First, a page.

But no matter how hard we look, he is nowhere to be found.

Instead we see a fox of wisdom, a fox of piety, a fox of compassion, a fox of enlightenment and so on, for what seems 500 lifetimes.

We need to understand that this person is not a complete person, and never will be. This person is half a person. The momentary beingtime crashing against this half a person likewise is half a person.

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Kusen

223. The whole body

Our practice is full of apparent opposites: delusion/enlightenment, true/false, dream/awakening, form/emptiness.

Silly people imagine that you throw away one and get the other. It’s not so.

These are all polarities, delineating the whole body of full dynamic expression. Without firewood, no fire. Without birds, no sky.

Therefore, this day, do not wish all the debris into nothingness. Do not grasp for false tranquillity.

This day, bring a great fire.

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Kusen

203. Neither existence or non existence

We say this life is like a dream. We say it because we want to point to something which is neither existence or non-existence, neither true or false. Something which can be experienced, but not grasped.

And by not being grasped, the backwards and forwards of expression and of meaning between the dreamer and the dream can be vividly enacted.

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Kusen

198. Entangled

If we see trees in a field, to the human eye, they are separate. However, their roots are completely entangled. So, if one of them is stricken, the others will support it, they will not let it fall.

In wide, open awareness, the mind flows into the body and so the body flows: into the ground, into the sky.

So all things are lifted up.

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Kusen

185. The moon in water

A familiar metaphor to describe zazen, and this life generally, is the moon in water.

It is a development of the mirror metaphor. Just like a mirror the water, when still, will reflect everything perfectly. So, as it were, there will be a second moon in the water. But, disturbed by the wind of ignorance, the water is disturbed, and waves form.

The ignorance is the belief that we are separate. But the critical part of the metaphor is deep faith that the wave – our sense of self, what we would call personal thought, feeling and experience – is not different from the ocean.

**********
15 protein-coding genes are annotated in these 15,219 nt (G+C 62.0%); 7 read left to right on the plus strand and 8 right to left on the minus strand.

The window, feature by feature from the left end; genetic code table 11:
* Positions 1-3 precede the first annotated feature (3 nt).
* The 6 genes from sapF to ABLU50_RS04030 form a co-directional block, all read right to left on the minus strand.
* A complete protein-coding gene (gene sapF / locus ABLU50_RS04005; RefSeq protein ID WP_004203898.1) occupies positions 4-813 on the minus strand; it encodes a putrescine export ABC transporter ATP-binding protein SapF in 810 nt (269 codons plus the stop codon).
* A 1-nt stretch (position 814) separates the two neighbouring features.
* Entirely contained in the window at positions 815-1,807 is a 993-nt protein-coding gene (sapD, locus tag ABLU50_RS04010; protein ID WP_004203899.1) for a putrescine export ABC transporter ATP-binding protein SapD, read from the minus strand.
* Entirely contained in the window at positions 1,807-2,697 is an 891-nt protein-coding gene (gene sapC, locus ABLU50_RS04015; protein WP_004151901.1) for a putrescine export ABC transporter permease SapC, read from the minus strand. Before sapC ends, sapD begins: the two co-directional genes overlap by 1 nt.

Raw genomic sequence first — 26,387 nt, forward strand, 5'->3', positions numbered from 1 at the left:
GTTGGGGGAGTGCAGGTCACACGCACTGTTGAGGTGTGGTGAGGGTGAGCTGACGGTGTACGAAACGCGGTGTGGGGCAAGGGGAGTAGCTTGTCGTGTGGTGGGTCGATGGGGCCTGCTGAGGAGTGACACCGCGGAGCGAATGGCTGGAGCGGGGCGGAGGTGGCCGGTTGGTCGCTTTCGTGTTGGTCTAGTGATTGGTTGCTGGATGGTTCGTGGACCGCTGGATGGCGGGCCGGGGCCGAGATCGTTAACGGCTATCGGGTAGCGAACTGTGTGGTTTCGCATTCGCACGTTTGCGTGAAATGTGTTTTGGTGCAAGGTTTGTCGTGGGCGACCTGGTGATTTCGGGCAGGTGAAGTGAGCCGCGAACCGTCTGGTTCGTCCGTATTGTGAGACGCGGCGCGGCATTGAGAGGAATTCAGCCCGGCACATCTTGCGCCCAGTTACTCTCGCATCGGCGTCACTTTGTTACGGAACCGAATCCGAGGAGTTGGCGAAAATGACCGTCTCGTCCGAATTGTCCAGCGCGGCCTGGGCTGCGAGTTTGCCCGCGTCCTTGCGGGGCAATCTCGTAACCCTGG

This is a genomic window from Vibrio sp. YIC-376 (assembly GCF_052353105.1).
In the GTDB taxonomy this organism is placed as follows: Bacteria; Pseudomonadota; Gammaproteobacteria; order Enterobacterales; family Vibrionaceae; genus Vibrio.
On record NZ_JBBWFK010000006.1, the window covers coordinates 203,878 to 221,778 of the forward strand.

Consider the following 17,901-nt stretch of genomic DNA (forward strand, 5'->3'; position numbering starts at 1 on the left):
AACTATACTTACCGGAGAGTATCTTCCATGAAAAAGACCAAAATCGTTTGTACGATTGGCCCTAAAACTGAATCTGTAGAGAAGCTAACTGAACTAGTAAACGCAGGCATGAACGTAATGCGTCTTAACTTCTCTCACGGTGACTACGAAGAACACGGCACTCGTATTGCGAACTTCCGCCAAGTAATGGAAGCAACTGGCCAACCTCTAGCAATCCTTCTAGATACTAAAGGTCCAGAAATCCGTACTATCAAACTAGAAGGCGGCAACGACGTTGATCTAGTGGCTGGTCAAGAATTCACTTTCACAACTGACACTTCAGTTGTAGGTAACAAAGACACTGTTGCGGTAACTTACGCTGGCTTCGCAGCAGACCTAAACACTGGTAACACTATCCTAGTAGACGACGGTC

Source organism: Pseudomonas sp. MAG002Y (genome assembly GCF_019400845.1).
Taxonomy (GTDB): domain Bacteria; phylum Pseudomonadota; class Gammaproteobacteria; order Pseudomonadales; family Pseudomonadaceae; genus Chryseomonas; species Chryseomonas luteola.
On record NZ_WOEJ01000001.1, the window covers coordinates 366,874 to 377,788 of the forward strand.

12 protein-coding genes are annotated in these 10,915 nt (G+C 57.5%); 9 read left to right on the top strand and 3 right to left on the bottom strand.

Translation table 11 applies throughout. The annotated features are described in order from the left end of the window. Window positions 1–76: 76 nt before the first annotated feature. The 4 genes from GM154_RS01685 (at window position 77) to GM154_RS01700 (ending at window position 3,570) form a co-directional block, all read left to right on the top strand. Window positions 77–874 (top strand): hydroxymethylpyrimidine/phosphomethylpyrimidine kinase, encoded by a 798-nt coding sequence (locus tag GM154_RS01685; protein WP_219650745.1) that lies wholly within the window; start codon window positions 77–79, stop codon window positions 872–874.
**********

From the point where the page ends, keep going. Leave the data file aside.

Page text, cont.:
This faith, not making the ocean and the mind tranquil, is what is critical. Even if the reflected moon is a billion shards of light, because the wind is no longer ignorance, everything is still.

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Kusen

137. The metaphor of the mirror in zen

In Chinese Buddhism the image of a mirror is very frequent, both to describe practice and to describe enlightenment.

It is quite difficult for us to understand, because when we think of a mirror we think of two: the image in the mirror and the owner of that image.

The whole point of the metaphor however is that there is not two: there is just the mirror.

In the mirror, what appears to be separate is really just part of the whole image.

So each individual thing is there and not there.

Similarly, and perhaps unlike the thing itself, we can look on the image with equanimity.

Understanding all this, we are inclined to see the mirror as being a description of how the universe is. But actually, it’s a description of how the practitioner is. It’s a description of practice.

The reflection is the whole body: the masks of the present moment reconnected with the faces of the past, the tendrils of thought dipping deep into bodily sensation. The mirror is infinitely angled: from the past to the present, from the mind to the body, from this body to all bodies, from the storm to the lingering debris; all directions.

We can’t see it with the eyes.